The transition from one season to the next can intensify seasonal allergies for many. And this can wreak havoc with your ears, both their hearing function and their acting as the mechanism that controls our sense of balance.
There are also some activities unique to autumn that, if not treated with preventive measures, can cause more lasting harm to the ears.
As far as allergies go, the increase in the air of certain pollens can make your body’s immune system kick into gear, thinking it’s under attack. This leads to fluid buildup and tissue inflammation, both of which can clog or constrict the ear canal and affect hearing. These can also throw off the functioning of the vestibular system that controls our sense of balance.
If your allergies are having a profound impact on your hearing or leading to vertigo—and common over-the-counter remedies are not doing the trick—then seeking medical attention is probably worth the effort.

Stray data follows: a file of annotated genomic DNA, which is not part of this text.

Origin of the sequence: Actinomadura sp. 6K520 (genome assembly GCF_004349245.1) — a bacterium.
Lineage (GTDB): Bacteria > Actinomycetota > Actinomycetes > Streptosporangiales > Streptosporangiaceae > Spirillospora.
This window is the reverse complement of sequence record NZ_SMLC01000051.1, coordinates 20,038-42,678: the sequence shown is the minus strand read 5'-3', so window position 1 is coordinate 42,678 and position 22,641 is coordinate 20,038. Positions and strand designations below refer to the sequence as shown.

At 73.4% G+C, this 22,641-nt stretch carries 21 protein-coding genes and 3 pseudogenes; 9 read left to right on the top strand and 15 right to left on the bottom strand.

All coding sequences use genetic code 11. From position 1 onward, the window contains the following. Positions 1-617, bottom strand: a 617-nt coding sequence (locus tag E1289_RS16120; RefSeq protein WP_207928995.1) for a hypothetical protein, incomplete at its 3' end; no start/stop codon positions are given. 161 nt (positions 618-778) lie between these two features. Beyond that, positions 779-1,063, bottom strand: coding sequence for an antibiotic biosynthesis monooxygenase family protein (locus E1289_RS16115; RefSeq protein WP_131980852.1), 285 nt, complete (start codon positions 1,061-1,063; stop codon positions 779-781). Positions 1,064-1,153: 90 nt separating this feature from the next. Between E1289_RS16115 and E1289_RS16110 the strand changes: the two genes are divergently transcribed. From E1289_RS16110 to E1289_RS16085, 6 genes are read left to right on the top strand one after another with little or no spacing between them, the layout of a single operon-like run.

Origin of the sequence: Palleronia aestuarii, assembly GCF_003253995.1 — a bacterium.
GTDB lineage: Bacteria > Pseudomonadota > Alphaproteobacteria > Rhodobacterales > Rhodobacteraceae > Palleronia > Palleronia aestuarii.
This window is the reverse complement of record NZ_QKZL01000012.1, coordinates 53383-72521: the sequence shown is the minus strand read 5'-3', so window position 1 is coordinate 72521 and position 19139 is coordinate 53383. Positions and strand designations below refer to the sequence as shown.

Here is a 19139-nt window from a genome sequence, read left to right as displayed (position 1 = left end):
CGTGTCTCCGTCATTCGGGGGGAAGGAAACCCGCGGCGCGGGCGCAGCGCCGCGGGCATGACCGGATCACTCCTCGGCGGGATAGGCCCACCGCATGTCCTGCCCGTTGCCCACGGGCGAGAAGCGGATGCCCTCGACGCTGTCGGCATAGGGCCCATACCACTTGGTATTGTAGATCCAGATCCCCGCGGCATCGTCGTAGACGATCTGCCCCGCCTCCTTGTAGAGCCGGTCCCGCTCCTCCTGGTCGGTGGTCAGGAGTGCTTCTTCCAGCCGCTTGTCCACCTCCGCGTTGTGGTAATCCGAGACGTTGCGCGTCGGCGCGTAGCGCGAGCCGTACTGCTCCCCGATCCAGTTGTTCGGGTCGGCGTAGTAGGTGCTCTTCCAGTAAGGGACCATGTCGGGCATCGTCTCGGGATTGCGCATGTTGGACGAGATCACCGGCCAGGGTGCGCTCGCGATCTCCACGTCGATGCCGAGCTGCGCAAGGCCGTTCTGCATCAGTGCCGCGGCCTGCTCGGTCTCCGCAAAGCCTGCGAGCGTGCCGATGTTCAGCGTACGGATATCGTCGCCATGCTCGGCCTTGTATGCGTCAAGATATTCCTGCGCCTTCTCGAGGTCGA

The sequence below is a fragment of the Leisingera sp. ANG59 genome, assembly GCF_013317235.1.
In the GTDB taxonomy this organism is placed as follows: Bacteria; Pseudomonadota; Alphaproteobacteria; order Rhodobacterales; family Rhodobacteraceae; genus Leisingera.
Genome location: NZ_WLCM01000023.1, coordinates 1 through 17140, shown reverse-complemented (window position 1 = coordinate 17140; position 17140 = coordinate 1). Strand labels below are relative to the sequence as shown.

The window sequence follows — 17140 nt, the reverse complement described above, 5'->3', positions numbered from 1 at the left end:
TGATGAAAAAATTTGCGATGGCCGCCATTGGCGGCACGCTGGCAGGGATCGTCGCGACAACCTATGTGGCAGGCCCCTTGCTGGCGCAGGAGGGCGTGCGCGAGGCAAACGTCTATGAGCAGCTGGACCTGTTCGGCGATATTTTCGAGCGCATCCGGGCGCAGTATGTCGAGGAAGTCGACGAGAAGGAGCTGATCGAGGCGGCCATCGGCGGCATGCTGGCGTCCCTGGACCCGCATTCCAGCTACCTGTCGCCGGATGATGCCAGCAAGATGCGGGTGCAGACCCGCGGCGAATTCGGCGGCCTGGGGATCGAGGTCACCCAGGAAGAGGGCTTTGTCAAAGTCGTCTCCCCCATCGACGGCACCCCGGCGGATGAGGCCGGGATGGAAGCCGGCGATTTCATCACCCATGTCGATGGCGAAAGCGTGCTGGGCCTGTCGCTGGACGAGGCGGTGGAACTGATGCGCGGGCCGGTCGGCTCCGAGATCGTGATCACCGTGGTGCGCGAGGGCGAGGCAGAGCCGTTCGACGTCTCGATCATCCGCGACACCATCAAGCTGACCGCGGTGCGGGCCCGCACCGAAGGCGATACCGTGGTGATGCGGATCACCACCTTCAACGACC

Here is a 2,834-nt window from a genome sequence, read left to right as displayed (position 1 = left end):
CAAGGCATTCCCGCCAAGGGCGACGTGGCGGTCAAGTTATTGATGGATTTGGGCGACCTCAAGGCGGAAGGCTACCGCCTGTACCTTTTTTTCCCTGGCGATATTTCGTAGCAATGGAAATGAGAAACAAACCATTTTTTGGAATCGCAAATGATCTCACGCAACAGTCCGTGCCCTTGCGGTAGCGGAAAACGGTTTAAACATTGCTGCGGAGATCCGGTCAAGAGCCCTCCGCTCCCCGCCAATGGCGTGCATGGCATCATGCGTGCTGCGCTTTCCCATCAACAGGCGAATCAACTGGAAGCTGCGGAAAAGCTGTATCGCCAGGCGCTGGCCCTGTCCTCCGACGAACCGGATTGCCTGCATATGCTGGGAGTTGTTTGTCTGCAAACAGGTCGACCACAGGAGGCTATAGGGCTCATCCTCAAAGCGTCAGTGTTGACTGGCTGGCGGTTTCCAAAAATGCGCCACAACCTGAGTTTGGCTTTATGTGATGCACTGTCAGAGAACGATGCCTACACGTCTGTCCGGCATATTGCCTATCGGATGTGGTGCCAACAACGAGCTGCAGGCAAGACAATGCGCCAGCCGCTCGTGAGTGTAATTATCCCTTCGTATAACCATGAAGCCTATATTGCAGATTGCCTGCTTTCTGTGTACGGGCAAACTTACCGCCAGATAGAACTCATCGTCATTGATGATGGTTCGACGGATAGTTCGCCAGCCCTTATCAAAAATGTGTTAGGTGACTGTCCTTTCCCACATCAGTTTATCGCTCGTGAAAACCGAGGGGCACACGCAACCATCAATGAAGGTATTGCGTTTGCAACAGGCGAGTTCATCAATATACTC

Then there are some of the things we do in the fall that put our ears at risk. Hunting without ear protection is, well, not a good plan. There are plenty of older hunters who can probably confirm this.
And leaf blowers, chainsaws, and other yard maintenance equipment can push the decibel meter over 100—while 70 is where sounds become dangerous to ears. The fact is that every bit of excessive noise that ears are exposed to can degrade them down the road. Invest in some kind of ear protection and, when in doubt, use it to cut down on the ramifications of noisy environments.
Let your ears have an easy transition to winter.